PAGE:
My first visit to the Alps did not come until I was 40 years old and the next decade was spent mainly in the Briancon area where we had a home for 5 years with the odd visit to Austria, Italy and Slovenia.  By this time most of my paddling mates were injured, giving up, getting divorced, discovering other adventures or all of these together!  I was about to ‘hang up my paddle’ just as my son started his ‘year out’ that actually spanned 10 years of travelling the globe as a ski saisonnaire and raft guide/safety boater.  What could I do?  As part of my parental responsibility, I was obliged to visit my son and paddle on the Ottawa, the Zambesi and the White Nile, the latter on 3 separate occasions to celebrate surviving to my 60th year!  

Image result for surfers ear that history, you will appreciate that a lot of water has passed through my ears during all this time!  Over the last few years, it became harder to clear my blocked ears after kayaking or surfing and I did experience a few minor infections.  When I remembered, I did wear ear plugs but found they did restricted hearing to a degree and hindered communication on the river.  However, in August 2017 I went to a favourite old haunt in Northern Spain and, as usual, thrashed around in the surf on a board, in a kayak and went swimming in the breakers without ear plugs.  This resulted in really painful ear ache for several days on a scale I had never experienced before – the only option was to go to the local Spanish A&E and seek advice and treatment.  I was greeted with some mild amusement with my E111 card and reminded that it would only be valid for another year….thanks Brexit!  Within minutes, I was ushered into the doctor’s surgery who diagnosed an infection, prescribed anti biotics, advised that I do not go in water and suggested I arrange to see my GP on return to the UK.  Dutifully in September 2017, I arranged to see my GP, Dr Bruce Helme, at the Station House Surgery.  Fortunately, Dr Helme had spent time working in New Zealand and, having been something of a surfer, immediately recognised the surfer’s ear condition.  Basically, surfer’s ear is a narrowing by bone growth (exostosis) of the outer ear canal to protect the inner ear and ear drum – quite a sensible defence response.  The problem is that water and debris can get in but cannot get out leading to infection and putrid discharge – this is what causes the earache!  We discussed the nature of the condition and the options of surgery but advised against as it is unpleasant, not always successful, can cause damage to nerves in the face and may require a lengthy recovery period.  He advised that I should always wear ear plugs and that we should keep the condition under review.

All went well for the next year – I kayaked in Slovenia, surfed and swam in N Spain and went swimming in the UK always wearing ear plugs.  Then, in Sept 2018, after entertaining my 18-month-old grandson in the Riverside Hotel swimming pool (without ear plugs), I experienced intense earache, chronic deafness and bouts of nausea and dizziness.  Without overdramatising the situation, this was one of the most painful and disconcerting periods of my life that lasted several weeks.  After several sleepless nights, I was back at the doctor’s surgery and after a quick examination Dr Helme diagnosed a serious infection in my right ear, called the Acute Surgical Unit at Royal Lancaster Infirmary and, to my surprise and delight, organised an appointment the very next day with Mr Eltabal, ENT consultant – good old NHS!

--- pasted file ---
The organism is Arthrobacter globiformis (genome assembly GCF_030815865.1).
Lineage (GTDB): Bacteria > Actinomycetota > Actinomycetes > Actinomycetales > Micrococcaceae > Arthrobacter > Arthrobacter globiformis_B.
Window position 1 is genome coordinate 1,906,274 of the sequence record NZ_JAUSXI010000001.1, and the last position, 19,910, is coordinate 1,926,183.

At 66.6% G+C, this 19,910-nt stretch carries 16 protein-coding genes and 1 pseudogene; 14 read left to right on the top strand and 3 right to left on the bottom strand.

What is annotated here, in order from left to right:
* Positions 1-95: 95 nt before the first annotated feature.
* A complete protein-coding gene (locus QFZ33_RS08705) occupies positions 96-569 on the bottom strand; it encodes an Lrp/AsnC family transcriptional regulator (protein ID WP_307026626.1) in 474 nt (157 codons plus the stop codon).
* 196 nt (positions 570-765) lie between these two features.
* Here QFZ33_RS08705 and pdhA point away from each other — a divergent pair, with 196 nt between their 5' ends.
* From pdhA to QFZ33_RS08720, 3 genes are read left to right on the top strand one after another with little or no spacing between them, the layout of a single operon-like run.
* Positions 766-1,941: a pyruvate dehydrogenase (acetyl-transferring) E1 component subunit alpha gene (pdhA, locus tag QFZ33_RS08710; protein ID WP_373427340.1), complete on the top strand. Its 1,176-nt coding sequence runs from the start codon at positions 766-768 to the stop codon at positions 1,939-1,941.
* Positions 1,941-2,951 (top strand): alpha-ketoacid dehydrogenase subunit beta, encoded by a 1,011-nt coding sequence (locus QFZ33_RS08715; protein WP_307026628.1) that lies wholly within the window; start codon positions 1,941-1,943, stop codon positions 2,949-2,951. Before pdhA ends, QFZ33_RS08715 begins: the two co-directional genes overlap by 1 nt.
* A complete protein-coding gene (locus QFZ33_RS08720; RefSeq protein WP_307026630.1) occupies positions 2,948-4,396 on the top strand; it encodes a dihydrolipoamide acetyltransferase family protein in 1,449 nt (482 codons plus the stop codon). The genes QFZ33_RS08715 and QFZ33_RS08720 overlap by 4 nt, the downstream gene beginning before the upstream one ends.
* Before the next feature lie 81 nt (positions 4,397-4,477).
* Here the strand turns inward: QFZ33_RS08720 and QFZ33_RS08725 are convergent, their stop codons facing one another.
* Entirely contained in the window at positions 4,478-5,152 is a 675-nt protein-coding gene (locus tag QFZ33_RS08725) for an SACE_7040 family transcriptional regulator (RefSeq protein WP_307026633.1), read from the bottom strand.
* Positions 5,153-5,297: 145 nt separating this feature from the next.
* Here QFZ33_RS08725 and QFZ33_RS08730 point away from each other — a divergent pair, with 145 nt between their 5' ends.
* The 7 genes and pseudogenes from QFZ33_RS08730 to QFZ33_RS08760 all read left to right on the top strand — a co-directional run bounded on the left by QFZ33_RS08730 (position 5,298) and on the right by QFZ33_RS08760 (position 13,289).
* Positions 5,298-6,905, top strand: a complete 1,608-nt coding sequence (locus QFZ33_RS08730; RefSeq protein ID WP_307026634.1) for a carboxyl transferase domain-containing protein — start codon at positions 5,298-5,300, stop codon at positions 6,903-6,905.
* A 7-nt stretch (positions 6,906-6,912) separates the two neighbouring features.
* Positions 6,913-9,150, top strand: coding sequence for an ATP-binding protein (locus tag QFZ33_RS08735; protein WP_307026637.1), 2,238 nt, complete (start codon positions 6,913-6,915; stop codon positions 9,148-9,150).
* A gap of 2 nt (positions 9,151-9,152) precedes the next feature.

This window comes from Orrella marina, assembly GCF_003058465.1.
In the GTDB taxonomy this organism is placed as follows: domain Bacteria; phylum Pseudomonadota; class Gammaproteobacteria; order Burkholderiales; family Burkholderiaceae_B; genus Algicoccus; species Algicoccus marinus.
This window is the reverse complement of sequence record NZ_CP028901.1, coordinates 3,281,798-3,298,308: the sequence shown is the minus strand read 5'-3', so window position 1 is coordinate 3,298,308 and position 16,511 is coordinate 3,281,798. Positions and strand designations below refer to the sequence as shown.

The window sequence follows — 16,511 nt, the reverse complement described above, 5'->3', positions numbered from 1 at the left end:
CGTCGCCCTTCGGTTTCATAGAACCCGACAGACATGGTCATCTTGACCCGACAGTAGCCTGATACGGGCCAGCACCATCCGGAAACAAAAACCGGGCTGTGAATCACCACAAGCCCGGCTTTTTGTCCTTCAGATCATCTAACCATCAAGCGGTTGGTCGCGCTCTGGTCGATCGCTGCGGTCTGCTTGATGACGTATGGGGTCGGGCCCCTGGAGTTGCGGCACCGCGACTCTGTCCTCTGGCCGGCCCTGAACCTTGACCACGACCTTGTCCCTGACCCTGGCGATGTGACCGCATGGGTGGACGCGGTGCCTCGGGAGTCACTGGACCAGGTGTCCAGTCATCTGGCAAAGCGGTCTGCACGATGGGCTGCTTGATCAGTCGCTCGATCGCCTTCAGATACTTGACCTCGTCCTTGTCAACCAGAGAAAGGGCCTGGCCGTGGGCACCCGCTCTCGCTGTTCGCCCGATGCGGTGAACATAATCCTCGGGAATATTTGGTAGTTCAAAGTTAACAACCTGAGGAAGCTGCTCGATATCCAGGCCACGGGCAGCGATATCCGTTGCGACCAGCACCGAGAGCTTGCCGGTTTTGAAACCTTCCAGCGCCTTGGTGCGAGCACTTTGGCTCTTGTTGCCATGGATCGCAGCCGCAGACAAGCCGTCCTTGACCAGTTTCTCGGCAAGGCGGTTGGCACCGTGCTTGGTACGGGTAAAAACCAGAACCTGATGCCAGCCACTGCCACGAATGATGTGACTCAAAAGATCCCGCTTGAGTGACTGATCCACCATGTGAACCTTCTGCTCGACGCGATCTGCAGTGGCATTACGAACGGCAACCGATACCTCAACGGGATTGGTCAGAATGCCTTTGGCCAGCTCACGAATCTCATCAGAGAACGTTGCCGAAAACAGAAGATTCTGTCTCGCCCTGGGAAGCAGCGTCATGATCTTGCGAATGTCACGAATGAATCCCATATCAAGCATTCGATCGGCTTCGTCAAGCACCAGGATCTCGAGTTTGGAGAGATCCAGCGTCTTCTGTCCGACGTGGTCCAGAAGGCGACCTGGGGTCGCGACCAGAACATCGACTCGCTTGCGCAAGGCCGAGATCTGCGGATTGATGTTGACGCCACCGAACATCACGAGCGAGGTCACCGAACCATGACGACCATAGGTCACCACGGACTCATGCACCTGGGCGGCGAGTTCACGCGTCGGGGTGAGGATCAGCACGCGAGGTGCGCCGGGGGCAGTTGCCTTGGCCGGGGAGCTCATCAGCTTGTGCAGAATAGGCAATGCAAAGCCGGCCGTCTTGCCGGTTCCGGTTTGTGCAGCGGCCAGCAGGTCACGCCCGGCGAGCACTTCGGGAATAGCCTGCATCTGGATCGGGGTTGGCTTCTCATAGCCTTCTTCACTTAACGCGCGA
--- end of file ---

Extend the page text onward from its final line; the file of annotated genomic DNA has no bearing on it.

Image result for surfers earMr Eltabal was outstanding in terms of his care, understanding and professionalism.  He explained that the only effective course of action was to probe through the narrowed ear canal and try to remove the debris and infection.  If you can imagine having root canal treatment without an anaesthetic, then you begin to understand what this procedure involved!  Simply, it involved using a micro suction pump (felt like a Henry Vacuum!) and a curette, a surgical instrument for scraping and cleaning (felt like a pick axe!).  He removed lots of grit, debris and gunge (a skip full a la Hancock?!) that clearly had been in my ear for some time and then ‘injected’ anti biotic ointment that lasted until the next treatment.  

Mr Eltabal informed me that my case was being discussed by at the ENT team meetings because it was ‘really interesting’!  With my fame for having ‘interesting ears’ spreading rapidly at RLI, Mr Eltabal called in his colleague Mr Raheem for a second opinion and, much to my relief, they agreed that surgery would not be necessary at this stage.  Over a 3-week period, the excruciatingly painful process outlined above was repeated until, eventually, the infection cleared, my hearing was restored and I was discharged.  But not before Mr Eltabal had gripped my arm firmly and made me solemnly promise to avoid immersion in cold water and to “always, always wear ear plugs in water, even when showering”!!

Image result for surfers earWhat is the point of writing this saga?  The answer is that if a few folks take heed of these gentle warnings and take some simple action you will save yourselves a lot of unnecessary pain, medical treatment and possibly worse in later years.   To avoid developing surfer’s ear always wear ear plugs – ear plug technology has improved tremendously in recent years.  If you really want to be extravagant you can get custom made ear plugs but they cost well over £100.   Personally, I like Doc’s Pro Plugs that work for me and are only approximately £15 – a small price to pay to avoid lasting damage to your ears.  Additionally, there are some excellent products on the market that address the issue of keeping water out but letting sound in – have a look at these web sites but, be warned, there are some gruesome pictures!